One of the best ways to attract the right clients to your business is to share your stories. Putting yourself out there and letting people know who you are and what makes you tick will help them to feel like they have a connection with you. If you work in a well-defined market this can help you to narrow down your prospects to people who actually have something in common with you, and who you will want to work with.
That being said, you don’t just want to blurt out your life story to anyone who will listen. You want to tell your story in such a way that people can get a real sense of who you are, what you do, and most importantly, what you can do for them. In this case sharing your story is definitely NOT about you.
The Importance of Stories
Stories have been used since time immemorial to teach, share cultural values, and give life meaning. In many ancient cultures the story teller was the most important person in the community; a tradition that carries over in some cultures even today.
When used in your business, your story can be used to share information such as
- Who you are
- What you do
- Why you do it
- How you do it
- What your long-term plans are
- And, how all of that combines to meet your prospective client’s needs.
Sharing your personal story is also important because it lets your prospective clients know that you “walk your talk” and are not afraid to draw on your own life experiences to make sure their needs are met. They also want to know that you are a real person, and not just someone who hides behind a persona that tells them what they want to hear.
The Art of Telling Your Story
There is a definite art to sharing your story in such a way that you are able to connect with your prospects and clients on a deeper level. As I mentioned earlier, what you don’t want to do is blurt your story out to just anyone. And you definitely don’t want to let all your skeletons out of the closet. Believe me, that can and will come back to bite you when you least expect it!
Here are a few things to keep in mind before you start to share your story:
Keep it real
This is your story, being told your way. Don’t try to change your energy or emotions to try and “fit in”. There’s only one of you, and you’re the only one who can share your life experiences in a way that shows your audience how these experiences – the successes AND the failures — have shaped you into who you are today.
Know why you are sharing
It’s so important to know why you feel the need to share a particular story with a particular audience. Choosing the wrong story can cause more damage to your credibility and authority than not sharing anything at all. So before you even start to write or speak, know the purpose behind the telling.
- Is it to teach?
- Is it to share a vision?
- Are you fundraising for a charity?
- Are you introducing yourself to a prospect?
I can tell you without a doubt that the stories I share with business owners when talking about the importance of sharing your story or of having a blog are vastly different than the stories I would tell a group of dog owners when I’m trying to raise funds for a new shelter or sanctuary.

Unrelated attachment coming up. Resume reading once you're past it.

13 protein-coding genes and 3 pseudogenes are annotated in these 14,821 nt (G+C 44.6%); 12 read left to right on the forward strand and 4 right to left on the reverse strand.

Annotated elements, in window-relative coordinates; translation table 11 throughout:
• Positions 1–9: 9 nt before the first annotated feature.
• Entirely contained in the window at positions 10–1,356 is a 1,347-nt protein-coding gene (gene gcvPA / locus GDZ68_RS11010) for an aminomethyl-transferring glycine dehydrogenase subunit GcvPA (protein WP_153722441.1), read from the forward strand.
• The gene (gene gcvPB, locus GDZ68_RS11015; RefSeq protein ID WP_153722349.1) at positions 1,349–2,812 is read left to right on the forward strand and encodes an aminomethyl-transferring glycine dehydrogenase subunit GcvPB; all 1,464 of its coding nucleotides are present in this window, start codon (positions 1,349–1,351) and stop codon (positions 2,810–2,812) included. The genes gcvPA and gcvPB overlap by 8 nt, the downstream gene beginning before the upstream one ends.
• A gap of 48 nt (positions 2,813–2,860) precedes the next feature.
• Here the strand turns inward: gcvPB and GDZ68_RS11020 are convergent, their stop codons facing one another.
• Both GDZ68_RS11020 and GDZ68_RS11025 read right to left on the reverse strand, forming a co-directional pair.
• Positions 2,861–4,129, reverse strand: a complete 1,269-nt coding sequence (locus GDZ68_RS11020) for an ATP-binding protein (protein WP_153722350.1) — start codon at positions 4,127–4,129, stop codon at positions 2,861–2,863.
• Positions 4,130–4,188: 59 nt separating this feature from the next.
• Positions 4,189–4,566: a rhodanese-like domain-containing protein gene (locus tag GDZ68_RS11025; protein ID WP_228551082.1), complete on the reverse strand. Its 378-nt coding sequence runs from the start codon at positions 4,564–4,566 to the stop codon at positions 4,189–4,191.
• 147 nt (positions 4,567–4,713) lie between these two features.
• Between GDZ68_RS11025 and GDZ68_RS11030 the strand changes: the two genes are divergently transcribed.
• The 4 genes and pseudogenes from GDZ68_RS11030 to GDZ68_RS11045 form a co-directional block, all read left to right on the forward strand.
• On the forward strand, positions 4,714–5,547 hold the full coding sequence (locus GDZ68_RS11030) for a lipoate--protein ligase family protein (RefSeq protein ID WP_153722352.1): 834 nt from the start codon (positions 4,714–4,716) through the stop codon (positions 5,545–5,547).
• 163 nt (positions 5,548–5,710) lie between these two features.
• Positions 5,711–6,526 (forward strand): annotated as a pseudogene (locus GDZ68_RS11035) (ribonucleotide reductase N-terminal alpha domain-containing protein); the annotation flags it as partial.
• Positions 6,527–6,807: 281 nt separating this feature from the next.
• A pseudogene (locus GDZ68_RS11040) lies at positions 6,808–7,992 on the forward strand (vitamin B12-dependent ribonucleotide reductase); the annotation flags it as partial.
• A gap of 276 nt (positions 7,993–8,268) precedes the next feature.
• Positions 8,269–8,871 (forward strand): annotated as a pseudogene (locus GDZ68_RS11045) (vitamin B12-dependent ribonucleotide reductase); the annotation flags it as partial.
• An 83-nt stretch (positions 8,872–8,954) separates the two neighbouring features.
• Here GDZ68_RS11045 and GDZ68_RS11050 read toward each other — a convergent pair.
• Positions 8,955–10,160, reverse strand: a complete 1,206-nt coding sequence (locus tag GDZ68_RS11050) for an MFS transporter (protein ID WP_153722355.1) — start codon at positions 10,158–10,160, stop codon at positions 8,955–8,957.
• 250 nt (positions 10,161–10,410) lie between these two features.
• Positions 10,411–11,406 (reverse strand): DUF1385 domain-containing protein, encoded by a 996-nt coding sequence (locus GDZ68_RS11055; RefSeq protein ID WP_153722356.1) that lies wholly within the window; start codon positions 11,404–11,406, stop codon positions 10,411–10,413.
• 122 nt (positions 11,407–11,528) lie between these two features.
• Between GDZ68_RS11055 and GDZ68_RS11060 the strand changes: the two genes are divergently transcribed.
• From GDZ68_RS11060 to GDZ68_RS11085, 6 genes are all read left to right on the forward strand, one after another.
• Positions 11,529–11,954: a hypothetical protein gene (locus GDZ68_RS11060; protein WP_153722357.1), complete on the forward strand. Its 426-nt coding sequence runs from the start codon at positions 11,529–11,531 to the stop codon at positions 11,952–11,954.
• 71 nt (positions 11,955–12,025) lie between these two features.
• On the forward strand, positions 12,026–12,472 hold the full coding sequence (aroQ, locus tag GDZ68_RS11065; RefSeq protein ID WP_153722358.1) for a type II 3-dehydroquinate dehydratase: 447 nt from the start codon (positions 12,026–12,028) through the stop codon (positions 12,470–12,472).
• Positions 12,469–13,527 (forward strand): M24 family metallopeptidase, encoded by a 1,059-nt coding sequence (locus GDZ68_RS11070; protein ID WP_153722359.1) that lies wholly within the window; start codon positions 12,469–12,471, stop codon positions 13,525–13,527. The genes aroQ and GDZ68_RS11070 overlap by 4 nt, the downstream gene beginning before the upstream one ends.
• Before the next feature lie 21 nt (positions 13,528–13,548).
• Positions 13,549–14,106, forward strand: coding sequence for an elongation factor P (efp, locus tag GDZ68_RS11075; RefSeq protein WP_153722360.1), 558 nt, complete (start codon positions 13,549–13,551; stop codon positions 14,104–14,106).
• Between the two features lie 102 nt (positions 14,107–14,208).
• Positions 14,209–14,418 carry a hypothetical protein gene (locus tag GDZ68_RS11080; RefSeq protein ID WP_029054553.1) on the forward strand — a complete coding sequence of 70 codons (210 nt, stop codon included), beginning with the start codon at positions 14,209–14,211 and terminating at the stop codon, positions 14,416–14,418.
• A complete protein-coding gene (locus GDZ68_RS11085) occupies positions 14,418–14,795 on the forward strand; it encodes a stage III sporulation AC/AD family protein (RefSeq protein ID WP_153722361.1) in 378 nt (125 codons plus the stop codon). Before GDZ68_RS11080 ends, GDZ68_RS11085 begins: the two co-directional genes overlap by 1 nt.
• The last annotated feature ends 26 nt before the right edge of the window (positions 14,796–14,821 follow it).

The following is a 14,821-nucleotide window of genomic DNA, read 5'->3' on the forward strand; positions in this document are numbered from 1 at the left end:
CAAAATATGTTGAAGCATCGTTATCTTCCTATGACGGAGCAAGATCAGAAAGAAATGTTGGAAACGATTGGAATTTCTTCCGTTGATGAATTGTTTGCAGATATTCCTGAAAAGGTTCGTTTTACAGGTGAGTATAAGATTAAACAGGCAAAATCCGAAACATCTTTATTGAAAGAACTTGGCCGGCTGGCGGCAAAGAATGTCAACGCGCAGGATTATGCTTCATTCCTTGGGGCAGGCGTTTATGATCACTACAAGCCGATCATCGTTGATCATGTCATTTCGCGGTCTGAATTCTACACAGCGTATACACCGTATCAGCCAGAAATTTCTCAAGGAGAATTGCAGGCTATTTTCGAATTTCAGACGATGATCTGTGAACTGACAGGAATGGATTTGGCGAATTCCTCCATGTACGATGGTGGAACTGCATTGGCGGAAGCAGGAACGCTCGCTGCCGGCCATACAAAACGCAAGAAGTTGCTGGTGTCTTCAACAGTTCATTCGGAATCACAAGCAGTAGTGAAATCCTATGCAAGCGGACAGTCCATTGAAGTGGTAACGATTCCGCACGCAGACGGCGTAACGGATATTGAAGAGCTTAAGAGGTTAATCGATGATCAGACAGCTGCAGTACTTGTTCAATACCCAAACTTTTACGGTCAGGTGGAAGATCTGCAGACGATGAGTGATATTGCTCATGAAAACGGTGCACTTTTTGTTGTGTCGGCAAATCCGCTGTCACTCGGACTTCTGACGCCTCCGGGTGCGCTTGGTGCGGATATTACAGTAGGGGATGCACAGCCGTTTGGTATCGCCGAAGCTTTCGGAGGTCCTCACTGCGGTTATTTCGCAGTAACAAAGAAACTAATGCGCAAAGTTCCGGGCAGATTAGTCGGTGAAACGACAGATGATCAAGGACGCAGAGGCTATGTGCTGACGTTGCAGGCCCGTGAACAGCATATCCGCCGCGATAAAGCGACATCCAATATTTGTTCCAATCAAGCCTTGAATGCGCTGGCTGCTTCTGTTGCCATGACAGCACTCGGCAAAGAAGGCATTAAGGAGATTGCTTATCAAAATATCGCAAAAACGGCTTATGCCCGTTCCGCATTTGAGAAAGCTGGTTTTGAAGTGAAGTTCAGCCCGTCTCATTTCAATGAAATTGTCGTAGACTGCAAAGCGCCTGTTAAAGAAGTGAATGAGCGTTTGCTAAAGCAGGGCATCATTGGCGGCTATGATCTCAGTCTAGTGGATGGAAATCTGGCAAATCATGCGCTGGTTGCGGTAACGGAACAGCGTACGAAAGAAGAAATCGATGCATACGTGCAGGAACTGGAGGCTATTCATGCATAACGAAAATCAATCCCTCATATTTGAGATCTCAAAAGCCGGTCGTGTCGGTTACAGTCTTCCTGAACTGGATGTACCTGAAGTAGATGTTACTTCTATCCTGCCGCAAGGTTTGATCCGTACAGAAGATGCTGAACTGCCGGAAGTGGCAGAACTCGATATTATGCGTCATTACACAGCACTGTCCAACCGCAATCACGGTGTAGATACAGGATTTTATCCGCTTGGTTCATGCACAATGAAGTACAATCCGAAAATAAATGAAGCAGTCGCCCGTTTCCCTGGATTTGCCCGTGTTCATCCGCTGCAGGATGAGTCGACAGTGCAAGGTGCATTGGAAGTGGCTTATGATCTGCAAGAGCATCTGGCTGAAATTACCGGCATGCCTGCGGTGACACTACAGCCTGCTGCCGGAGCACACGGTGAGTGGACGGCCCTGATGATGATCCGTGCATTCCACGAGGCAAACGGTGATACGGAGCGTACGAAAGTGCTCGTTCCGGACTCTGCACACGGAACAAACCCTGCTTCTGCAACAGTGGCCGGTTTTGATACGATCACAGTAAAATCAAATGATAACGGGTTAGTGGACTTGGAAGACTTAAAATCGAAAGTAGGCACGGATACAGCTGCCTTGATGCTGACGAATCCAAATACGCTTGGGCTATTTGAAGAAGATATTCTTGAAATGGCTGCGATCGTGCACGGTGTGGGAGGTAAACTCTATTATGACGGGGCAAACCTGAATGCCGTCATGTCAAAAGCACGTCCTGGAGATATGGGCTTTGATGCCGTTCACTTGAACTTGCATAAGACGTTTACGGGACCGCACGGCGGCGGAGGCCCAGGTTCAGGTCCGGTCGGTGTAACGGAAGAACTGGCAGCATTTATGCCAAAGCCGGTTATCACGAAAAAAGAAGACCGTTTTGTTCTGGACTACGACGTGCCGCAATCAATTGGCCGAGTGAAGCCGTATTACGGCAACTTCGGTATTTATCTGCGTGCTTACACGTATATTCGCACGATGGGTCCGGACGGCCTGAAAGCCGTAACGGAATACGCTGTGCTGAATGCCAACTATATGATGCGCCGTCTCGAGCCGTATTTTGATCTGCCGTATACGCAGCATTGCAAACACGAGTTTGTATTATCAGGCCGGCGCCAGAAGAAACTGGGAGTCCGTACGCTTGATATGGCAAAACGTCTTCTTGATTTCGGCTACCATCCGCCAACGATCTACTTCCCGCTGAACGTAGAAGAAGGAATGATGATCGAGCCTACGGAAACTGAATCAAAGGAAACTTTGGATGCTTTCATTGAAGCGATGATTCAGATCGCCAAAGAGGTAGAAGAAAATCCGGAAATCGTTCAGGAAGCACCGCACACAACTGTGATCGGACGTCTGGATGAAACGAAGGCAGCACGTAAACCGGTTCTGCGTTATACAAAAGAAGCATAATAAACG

Different stories serve different audiences with different purposes, and you need to know what that is before you ever pick up a pen.
Have a structure
Stories have structure – you know, like a beginning, middle, and an end – so make sure yours has that too. But there’s more to it that just blurting out the words. As I learned in a recent storytelling workshop, your story has to have a point. And it has to be structured in such a way that you don’t leave your audience floundering and wondering what that point is.
Without a clear structure, you will only frustrate your readers. And we know that frustrated readers leave and don’t come back. And that will not help you in achieving the purpose behind the telling. Use a template that lays out the structure for you, and your storytelling becomes almost as easy as filling in the steps. Even I could do it, and I’ve never really thought of myself as much of a storyteller.
Practice make perfect
The more times you tell your story, the easier it will get. But before you deliver it the first time, make sure you practice enough that you’re not tripping over your words. Whether you are speaking to a live audience, recording for a webinar, or just writing it out as a blog post or part of your About page, practice reading it out loud until the words and emotions are clear in your mind, and you don’t trip over the words.
Finally, always remember…
There is a time and place for everything
The timing and context of the telling is almost as important as the content of your story itself. When you are sharing personal information, it’s important to make sure the tone and context of the story match whatever emotions you want to connect with in your audience. We all have a ton of personal stories we can share, so it’s important that you pick the story that fits best with the audience and the timing.
One last thing…
Never forget that your story is important! YOU are important. You have a story to tell that someone needs to hear, even if you don’t think so at this moment. And you’ll never know who you’ve helped, or whose life you’ve impacted until AFTER you speak up and share your own experiences.
To get a copy of the free storytelling template I use, click here or tap the button below.